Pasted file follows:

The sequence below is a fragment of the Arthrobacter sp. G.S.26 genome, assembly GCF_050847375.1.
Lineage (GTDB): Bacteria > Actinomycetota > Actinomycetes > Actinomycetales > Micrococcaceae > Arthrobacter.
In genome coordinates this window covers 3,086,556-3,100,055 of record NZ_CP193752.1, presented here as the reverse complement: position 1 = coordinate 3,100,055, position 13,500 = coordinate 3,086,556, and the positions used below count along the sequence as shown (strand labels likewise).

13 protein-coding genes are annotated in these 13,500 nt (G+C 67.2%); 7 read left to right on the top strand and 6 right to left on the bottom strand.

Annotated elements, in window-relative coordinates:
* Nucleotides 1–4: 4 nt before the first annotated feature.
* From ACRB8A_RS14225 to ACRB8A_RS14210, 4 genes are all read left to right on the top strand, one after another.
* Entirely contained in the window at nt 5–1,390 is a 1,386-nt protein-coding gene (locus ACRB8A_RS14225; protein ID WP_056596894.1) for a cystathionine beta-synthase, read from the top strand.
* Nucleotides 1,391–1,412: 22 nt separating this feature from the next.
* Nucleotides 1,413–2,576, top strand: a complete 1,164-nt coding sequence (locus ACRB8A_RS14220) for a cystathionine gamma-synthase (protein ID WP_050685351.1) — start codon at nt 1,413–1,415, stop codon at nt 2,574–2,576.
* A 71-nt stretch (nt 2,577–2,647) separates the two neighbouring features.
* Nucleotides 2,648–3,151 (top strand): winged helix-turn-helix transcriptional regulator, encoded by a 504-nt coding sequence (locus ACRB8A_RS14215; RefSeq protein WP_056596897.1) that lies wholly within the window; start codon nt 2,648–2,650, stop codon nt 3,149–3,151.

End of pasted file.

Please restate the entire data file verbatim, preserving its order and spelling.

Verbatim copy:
The sequence below is a fragment of the Arthrobacter sp. G.S.26 genome, assembly GCF_050847375.1.
Lineage (GTDB): Bacteria > Actinomycetota > Actinomycetes > Actinomycetales > Micrococcaceae > Arthrobacter.
In genome coordinates this window covers 3,086,556-3,100,055 of record NZ_CP193752.1, presented here as the reverse complement: position 1 = coordinate 3,100,055, position 13,500 = coordinate 3,086,556, and the positions used below count along the sequence as shown (strand labels likewise).

13 protein-coding genes are annotated in these 13,500 nt (G+C 67.2%); 7 read left to right on the top strand and 6 right to left on the bottom strand.

Annotated elements, in window-relative coordinates:
* Nucleotides 1–4: 4 nt before the first annotated feature.
* From ACRB8A_RS14225 to ACRB8A_RS14210, 4 genes are all read left to right on the top strand, one after another.
* Entirely contained in the window at nt 5–1,390 is a 1,386-nt protein-coding gene (locus ACRB8A_RS14225; protein ID WP_056596894.1) for a cystathionine beta-synthase, read from the top strand.
* Nucleotides 1,391–1,412: 22 nt separating this feature from the next.
* Nucleotides 1,413–2,576, top strand: a complete 1,164-nt coding sequence (locus ACRB8A_RS14220) for a cystathionine gamma-synthase (protein ID WP_050685351.1) — start codon at nt 1,413–1,415, stop codon at nt 2,574–2,576.
* A 71-nt stretch (nt 2,577–2,647) separates the two neighbouring features.
* Nucleotides 2,648–3,151 (top strand): winged helix-turn-helix transcriptional regulator, encoded by a 504-nt coding sequence (locus ACRB8A_RS14215; RefSeq protein WP_056596897.1) that lies wholly within the window; start codon nt 2,648–2,650, stop codon nt 3,149–3,151.